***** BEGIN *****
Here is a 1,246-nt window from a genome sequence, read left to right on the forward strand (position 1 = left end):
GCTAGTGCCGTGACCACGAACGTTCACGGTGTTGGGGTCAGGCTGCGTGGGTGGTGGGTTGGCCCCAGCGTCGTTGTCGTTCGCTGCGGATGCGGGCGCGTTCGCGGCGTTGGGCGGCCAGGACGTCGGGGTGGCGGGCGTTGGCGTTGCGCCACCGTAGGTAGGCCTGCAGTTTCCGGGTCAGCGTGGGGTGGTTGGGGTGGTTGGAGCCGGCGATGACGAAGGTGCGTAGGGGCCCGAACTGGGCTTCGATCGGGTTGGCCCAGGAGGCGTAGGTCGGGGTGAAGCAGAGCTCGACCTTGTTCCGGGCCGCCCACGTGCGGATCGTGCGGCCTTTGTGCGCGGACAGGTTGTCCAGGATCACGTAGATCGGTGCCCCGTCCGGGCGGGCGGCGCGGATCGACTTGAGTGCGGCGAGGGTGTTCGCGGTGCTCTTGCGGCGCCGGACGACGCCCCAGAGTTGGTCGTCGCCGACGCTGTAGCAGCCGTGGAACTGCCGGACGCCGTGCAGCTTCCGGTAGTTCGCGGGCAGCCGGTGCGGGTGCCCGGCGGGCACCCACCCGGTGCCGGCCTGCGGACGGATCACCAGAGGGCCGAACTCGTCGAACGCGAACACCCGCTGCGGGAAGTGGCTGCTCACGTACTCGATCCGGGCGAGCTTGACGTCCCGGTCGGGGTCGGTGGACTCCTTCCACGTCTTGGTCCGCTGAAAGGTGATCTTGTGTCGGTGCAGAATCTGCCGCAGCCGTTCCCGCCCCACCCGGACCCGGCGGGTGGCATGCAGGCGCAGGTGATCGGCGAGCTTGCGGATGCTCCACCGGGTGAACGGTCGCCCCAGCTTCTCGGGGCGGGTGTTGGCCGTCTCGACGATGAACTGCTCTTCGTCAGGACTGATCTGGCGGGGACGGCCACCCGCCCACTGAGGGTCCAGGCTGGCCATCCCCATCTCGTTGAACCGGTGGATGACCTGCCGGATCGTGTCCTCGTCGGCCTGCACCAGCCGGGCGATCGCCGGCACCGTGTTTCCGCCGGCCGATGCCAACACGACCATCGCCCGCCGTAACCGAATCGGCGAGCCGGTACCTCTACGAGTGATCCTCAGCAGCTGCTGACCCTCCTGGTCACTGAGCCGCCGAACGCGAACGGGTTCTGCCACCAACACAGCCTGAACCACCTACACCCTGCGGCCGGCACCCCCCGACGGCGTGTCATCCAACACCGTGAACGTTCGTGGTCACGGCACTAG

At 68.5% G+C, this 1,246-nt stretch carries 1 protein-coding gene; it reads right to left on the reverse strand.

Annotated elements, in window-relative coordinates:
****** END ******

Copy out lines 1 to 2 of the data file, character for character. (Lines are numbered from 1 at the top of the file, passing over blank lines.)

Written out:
Here is a 1,246-nt window from a genome sequence, read left to right on the forward strand (position 1 = left end):
GCTAGTGCCGTGACCACGAACGTTCACGGTGTTGGGGTCAGGCTGCGTGGGTGGTGGGTTGGCCCCAGCGTCGTTGTCGTTCGCTGCGGATGCGGGCGCGTTCGCGGCGTTGGGCGGCCAGGACGTCGGGGTGGCGGGCGTTGGCGTTGCGCCACCGTAGGTAGGCCTGCAGTTTCCGGGTCAGCGTGGGGTGGTTGGGGTGGTTGGAGCCGGCGATGACGAAGGTGCGTAGGGGCCCGAACTGGGCTTCGATCGGGTTGGCCCAGGAGGCGTAGGTCGGGGTGAAGCAGAGCTCGACCTTGTTCCGGGCCGCCCACGTGCGGATCGTGCGGCCTTTGTGCGCGGACAGGTTGTCCAGGATCACGTAGATCGGTGCCCCGTCCGGGCGGGCGGCGCGGATCGACTTGAGTGCGGCGAGGGTGTTCGCGGTGCTCTTGCGGCGCCGGACGACGCCCCAGAGTTGGTCGTCGCCGACGCTGTAGCAGCCGTGGAACTGCCGGACGCCGTGCAGCTTCCGGTAGTTCGCGGGCAGCCGGTGCGGGTGCCCGGCGGGCACCCACCCGGTGCCGGCCTGCGGACGGATCACCAGAGGGCCGAACTCGTCGAACGCGAACACCCGCTGCGGGAAGTGGCTGCTCACGTACTCGATCCGGGCGAGCTTGACGTCCCGGTCGGGGTCGGTGGACTCCTTCCACGTCTTGGTCCGCTGAAAGGTGATCTTGTGTCGGTGCAGAATCTGCCGCAGCCGTTCCCGCCCCACCCGGACCCGGCGGGTGGCATGCAGGCGCAGGTGATCGGCGAGCTTGCGGATGCTCCACCGGGTGAACGGTCGCCCCAGCTTCTCGGGGCGGGTGTTGGCCGTCTCGACGATGAACTGCTCTTCGTCAGGACTGATCTGGCGGGGACGGCCACCCGCCCACTGAGGGTCCAGGCTGGCCATCCCCATCTCGTTGAACCGGTGGATGACCTGCCGGATCGTGTCCTCGTCGGCCTGCACCAGCCGGGCGATCGCCGGCACCGTGTTTCCGCCGGCCGATGCCAACACGACCATCGCCCGCCGTAACCGAATCGGCGAGCCGGTACCTCTACGAGTGATCCTCAGCAGCTGCTGACCCTCCTGGTCACTGAGCCGCCGAACGCGAACGGGTTCTGCCACCAACACAGCCTGAACCACCTACACCCTGCGGCCGGCACCCCCCGACGGCGTGTCATCCAACACCGTGAACGTTCGTGGTCACGGCACTAG